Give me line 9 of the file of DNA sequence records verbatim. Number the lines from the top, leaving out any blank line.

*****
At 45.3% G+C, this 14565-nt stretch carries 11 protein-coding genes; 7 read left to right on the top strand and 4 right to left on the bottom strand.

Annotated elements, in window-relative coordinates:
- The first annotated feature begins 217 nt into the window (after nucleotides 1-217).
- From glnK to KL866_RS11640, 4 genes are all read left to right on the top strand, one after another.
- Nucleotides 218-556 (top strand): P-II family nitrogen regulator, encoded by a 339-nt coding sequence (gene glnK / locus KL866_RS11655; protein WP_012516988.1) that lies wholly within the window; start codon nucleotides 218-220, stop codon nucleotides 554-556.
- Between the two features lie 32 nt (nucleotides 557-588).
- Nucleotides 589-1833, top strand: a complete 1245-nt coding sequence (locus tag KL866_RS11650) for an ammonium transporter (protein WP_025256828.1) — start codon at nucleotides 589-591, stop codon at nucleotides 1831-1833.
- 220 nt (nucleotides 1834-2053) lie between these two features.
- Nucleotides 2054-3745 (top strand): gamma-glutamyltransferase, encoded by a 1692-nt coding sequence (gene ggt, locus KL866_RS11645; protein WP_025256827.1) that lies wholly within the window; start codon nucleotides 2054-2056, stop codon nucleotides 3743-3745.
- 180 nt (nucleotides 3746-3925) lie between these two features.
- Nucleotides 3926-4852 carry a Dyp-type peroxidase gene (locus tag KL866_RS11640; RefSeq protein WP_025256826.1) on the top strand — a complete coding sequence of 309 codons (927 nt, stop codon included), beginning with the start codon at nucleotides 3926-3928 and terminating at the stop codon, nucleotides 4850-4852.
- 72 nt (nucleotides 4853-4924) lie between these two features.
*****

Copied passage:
- Nucleotides 2054-3745 (top strand): gamma-glutamyltransferase, encoded by a 1692-nt coding sequence (gene ggt, locus KL866_RS11645; protein WP_025256827.1) that lies wholly within the window; start codon nucleotides 2054-2056, stop codon nucleotides 3743-3745.